What's really going on, and those who get it

Isaiah 60:1-6 Matthew 2:1-12
Epiphany has come to be known as the celebration of the three kings’ encounter with Jesus, only in this text there are only two kings, and neither of them are the Magi.
Our passage begins “in the time of King Herod”, and I translate, “In the time of a notorious authoritarian demagogue, enormously wealthy and notably insecure, a ruler obsessed with his reputation, who both taxed the people extensively and offered extensive job creation on vast construction projects throughout the kingdom designed to build up his name. Herod was a sovereign answerable to a foreign government, who spent lavish sums of money building up his own private empire and secure fortresses, whose rule was characterized by security measures aimed at suppressing the people’s contempt for him and keeping them from speaking out, and whom history remembers for both for his successes and his tyrannical despotism, in that time…” In the time of that “king”’s rule, comes another king.
A baby, born …

Yes to God's Yes

Luke 1:26-45
This week I was introduced to a gorgeous poem by Denise Levertov, called "Annunciation," that I carried throughout my week.It suggests that we all have annunciations in our lives. Moments of divine announcement that invite us to be part of something more. That’s hard to imagine in the midst of daily traffic and business meetings, home improvements and political fiascos, global suffering and parenting challenges.That we are invited by the divine into something extraordinary? But imagine this is true. (Because it is). And imagine for a moment how we might greet these annunciations.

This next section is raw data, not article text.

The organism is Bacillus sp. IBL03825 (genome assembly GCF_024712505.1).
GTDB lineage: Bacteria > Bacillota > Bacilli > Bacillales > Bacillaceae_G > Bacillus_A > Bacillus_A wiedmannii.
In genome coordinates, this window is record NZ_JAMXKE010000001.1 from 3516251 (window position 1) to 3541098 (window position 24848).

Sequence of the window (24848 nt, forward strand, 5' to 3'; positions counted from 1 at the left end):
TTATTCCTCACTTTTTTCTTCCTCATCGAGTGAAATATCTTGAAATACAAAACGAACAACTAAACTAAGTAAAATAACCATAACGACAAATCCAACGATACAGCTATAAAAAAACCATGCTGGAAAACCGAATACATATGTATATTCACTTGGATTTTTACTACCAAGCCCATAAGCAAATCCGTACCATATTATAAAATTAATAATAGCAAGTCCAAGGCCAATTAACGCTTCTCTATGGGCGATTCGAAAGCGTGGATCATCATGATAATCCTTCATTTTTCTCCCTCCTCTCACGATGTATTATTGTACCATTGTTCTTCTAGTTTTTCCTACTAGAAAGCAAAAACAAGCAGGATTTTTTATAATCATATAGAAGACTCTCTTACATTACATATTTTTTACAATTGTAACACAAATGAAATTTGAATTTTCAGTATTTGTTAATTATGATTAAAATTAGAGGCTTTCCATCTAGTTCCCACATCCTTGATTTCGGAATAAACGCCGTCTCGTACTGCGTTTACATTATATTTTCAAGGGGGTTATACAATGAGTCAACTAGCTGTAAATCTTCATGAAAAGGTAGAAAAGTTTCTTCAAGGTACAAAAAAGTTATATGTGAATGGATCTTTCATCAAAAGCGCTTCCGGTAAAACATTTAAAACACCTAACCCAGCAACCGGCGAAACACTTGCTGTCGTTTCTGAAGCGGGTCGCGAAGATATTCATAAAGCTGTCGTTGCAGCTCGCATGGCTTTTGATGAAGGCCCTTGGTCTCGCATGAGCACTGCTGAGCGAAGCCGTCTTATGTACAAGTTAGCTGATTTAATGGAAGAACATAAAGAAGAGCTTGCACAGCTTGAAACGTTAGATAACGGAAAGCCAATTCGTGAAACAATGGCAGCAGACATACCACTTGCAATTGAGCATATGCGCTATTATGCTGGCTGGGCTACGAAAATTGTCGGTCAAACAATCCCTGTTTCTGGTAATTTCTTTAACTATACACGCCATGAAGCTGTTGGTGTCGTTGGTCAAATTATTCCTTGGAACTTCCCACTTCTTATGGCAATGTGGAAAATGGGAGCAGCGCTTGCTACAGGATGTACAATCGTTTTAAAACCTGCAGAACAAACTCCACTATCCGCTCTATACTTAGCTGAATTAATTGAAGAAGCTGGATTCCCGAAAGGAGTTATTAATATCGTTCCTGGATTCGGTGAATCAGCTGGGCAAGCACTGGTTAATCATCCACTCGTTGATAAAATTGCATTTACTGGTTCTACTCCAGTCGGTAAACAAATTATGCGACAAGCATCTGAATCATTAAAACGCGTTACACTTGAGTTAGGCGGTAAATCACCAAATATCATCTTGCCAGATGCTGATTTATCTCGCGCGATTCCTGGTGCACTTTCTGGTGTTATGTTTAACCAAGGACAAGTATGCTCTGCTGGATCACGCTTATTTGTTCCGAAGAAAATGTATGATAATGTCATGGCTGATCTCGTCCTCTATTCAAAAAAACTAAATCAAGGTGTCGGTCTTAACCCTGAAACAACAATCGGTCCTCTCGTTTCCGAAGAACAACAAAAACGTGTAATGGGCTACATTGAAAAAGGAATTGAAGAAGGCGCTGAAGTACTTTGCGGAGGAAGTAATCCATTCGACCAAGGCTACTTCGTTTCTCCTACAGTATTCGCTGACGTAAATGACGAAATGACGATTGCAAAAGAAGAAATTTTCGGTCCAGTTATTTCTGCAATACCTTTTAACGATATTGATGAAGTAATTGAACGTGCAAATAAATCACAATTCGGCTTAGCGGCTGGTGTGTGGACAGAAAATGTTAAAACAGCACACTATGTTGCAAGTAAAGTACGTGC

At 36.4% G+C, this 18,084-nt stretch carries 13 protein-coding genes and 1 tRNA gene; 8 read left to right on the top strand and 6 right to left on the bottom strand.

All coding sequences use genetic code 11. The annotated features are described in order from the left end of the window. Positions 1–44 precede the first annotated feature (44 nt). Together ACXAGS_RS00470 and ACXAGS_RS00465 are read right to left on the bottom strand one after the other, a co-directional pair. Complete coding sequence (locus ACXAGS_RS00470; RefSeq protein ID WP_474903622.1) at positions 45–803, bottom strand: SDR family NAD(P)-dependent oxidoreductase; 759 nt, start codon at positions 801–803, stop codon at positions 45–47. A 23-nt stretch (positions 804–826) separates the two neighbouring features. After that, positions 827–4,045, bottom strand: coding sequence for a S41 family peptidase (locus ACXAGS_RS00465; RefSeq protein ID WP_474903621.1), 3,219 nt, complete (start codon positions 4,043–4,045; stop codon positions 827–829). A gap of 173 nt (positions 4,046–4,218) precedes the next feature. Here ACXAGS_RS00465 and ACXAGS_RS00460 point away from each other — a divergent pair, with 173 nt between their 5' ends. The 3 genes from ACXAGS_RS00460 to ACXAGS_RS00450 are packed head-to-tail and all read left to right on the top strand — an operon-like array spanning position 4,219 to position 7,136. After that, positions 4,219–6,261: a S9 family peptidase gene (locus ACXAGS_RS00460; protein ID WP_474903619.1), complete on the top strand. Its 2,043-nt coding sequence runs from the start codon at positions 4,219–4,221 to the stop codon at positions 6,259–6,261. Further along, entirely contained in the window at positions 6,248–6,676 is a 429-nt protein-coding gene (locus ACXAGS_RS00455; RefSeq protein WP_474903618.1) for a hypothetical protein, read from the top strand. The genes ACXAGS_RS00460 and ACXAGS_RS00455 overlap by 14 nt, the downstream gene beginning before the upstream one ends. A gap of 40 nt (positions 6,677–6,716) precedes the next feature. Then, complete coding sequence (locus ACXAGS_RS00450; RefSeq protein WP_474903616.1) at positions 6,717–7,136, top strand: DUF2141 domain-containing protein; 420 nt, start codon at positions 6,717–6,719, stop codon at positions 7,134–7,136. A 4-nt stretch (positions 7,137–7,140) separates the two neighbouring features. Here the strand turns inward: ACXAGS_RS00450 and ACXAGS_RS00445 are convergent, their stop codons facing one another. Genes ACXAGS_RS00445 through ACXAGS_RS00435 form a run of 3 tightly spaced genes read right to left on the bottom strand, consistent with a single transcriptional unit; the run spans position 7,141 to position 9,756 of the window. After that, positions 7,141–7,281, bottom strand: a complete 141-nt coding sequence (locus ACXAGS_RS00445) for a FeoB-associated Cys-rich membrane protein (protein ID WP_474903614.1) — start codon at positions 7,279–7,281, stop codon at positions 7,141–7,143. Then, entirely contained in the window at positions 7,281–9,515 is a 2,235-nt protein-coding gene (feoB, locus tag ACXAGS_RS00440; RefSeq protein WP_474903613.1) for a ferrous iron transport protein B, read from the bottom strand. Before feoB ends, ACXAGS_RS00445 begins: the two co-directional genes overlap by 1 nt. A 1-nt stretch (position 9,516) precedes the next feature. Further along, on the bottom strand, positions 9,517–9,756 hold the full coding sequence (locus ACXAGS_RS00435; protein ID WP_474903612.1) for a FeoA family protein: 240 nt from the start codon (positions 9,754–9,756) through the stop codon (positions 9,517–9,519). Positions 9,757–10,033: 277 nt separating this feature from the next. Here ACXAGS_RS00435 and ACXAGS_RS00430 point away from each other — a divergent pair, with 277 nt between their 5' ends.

Lots of people, this poem suggested, do great and valuable things in life without any awareness of or appreciation for it. They go through life unaffected, oblivious to the conspiracy of redemption unfolding around, and indeed even sometimes through, their own lives. Others come to their annunciation moments with definite awareness, and so also fear and trembling at the terrible toll that r…

Shifting into Advent Mode

Isaiah 40:1-11

We are living in a time of upheaval and struggle.Fires and floods and famines are not new, neither is war, nor corruption.But right now, the veneer is being stripped off of everything, and ugliness and pain is being revealed at every turn. Suffering and struggle is exposed, our hypocrisy and sin is right in front of us, and it feels maybe like everything is breaking down.It’s a strange time, a tense and wearying time.We’re all on edge, reactive, exhausted and short-fused.

But here comes Advent, right out in front of Christmas, bringing its on-purpose darkness like a blanket, gently laying it over us no matter what else is going on around us or within us. Advent doesn’t hold off to make sure we’re ready for it before it begins, and it doesn’t demand our attention with loud, frowning and urgency.  Instead, it comes steady and sure, rolling over us like a soft fog and inviting us into a different kind of being for a spell.
I once asked a Benedictine Monk about evil. Real, ter…